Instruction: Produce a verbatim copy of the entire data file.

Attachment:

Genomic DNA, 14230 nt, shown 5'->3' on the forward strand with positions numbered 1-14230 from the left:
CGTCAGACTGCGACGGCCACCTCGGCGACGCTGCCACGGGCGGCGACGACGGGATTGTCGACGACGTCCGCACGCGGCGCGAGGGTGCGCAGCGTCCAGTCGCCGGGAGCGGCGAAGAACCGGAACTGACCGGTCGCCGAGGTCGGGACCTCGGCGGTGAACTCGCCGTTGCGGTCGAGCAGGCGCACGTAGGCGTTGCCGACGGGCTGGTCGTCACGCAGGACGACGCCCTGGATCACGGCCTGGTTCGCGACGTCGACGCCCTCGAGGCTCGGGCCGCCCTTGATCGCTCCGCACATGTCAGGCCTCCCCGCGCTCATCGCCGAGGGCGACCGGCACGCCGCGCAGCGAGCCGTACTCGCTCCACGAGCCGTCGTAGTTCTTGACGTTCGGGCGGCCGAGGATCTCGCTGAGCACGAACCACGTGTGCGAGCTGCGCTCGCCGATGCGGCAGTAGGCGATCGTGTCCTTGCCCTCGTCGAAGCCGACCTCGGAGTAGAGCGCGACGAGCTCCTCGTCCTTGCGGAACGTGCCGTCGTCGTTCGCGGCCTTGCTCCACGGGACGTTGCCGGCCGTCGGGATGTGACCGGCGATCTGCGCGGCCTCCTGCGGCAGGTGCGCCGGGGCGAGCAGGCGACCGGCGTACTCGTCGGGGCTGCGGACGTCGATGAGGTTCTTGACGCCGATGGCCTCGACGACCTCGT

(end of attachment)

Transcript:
Genomic DNA, 14230 nt, shown 5'->3' on the forward strand with positions numbered 1-14230 from the left:
CGTCAGACTGCGACGGCCACCTCGGCGACGCTGCCACGGGCGGCGACGACGGGATTGTCGACGACGTCCGCACGCGGCGCGAGGGTGCGCAGCGTCCAGTCGCCGGGAGCGGCGAAGAACCGGAACTGACCGGTCGCCGAGGTCGGGACCTCGGCGGTGAACTCGCCGTTGCGGTCGAGCAGGCGCACGTAGGCGTTGCCGACGGGCTGGTCGTCACGCAGGACGACGCCCTGGATCACGGCCTGGTTCGCGACGTCGACGCCCTCGAGGCTCGGGCCGCCCTTGATCGCTCCGCACATGTCAGGCCTCCCCGCGCTCATCGCCGAGGGCGACCGGCACGCCGCGCAGCGAGCCGTACTCGCTCCACGAGCCGTCGTAGTTCTTGACGTTCGGGCGGCCGAGGATCTCGCTGAGCACGAACCACGTGTGCGAGCTGCGCTCGCCGATGCGGCAGTAGGCGATCGTGTCCTTGCCCTCGTCGAAGCCGACCTCGGAGTAGAGCGCGACGAGCTCCTCGTCCTTGCGGAACGTGCCGTCGTCGTTCGCGGCCTTGCTCCACGGGACGTTGCCGGCCGTCGGGATGTGACCGGCGATCTGCGCGGCCTCCTGCGGCAGGTGCGCCGGGGCGAGCAGGCGACCGGCGTACTCGTCGGGGCTGCGGACGTCGATGAGGTTCTTGACGCCGATGGCCTCGACGACCTCGT